CATS OR DOGS . . .
WHICH MAKES THE BETTER CREATIVE MUSE?
A 16 lb. Traditional Siamese blocks my monitor as I write. Good thing that I touch type and don't have to see the screen. Okay. Ash the Man (really, the cat) has moved to the desk and onto my papers where he's settling in for a nap.
Back to the subject at hand.
I realized this morning that it is harder to get inspiration from a dog than a cat in creating a mystery story. My series sleuth Bridget O'Hern has Narvik, a Nowegian Elkhound, who serves as her companion. Narvik does not play the creative muse. She actually functions more as a rescuer, pulling Bridget out of trouble. In that role, Narvik helps to move the plot along and add story texture.
So as a muse, a dog is not--though I dearly loved the real Narvik, our family dog, who lived to be 16 years old.
On the other hand, my three cats have prompted more than one mystery story. They not only inspired some story ideas, they also figured in them. Not the real kitties, but their fictional counterparts. Sadly, cats seem to play villainous roles very well.
What is it about the cat's character that makes them more servicable in the "bad guy" role? Perhaps, it is their independence that has them tolerating human kind. Even the most loving of cats seem to observe their humans with a certain detachment. Dogs, on the other hand, are compliant, eager to please--wired to be helpers.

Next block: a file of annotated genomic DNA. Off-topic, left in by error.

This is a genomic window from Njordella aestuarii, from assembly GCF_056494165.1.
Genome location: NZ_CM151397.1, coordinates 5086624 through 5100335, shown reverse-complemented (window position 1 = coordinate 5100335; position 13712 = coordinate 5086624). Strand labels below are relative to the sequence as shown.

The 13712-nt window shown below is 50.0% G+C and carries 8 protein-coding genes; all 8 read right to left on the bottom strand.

Cats are very good at being under foot, too. That thought alone triggers a possible method and a potential opportunity for a mystery story. Now if a motive such as jealousy is added, then we have the three legs to the stool on which our mystery sits.
Which brings me to my flash fiction mystery stories. Cats, with their speed, seem to work quite well in mini-mysteries. I just sold "Secondhand Shoe" to KR Mullin's Flash Fiction zine, in which Cassie the cat played a very prominent role.
Let's see, shoes, steps, falls . . . you get the idea.
Happy Writing and Good Reading!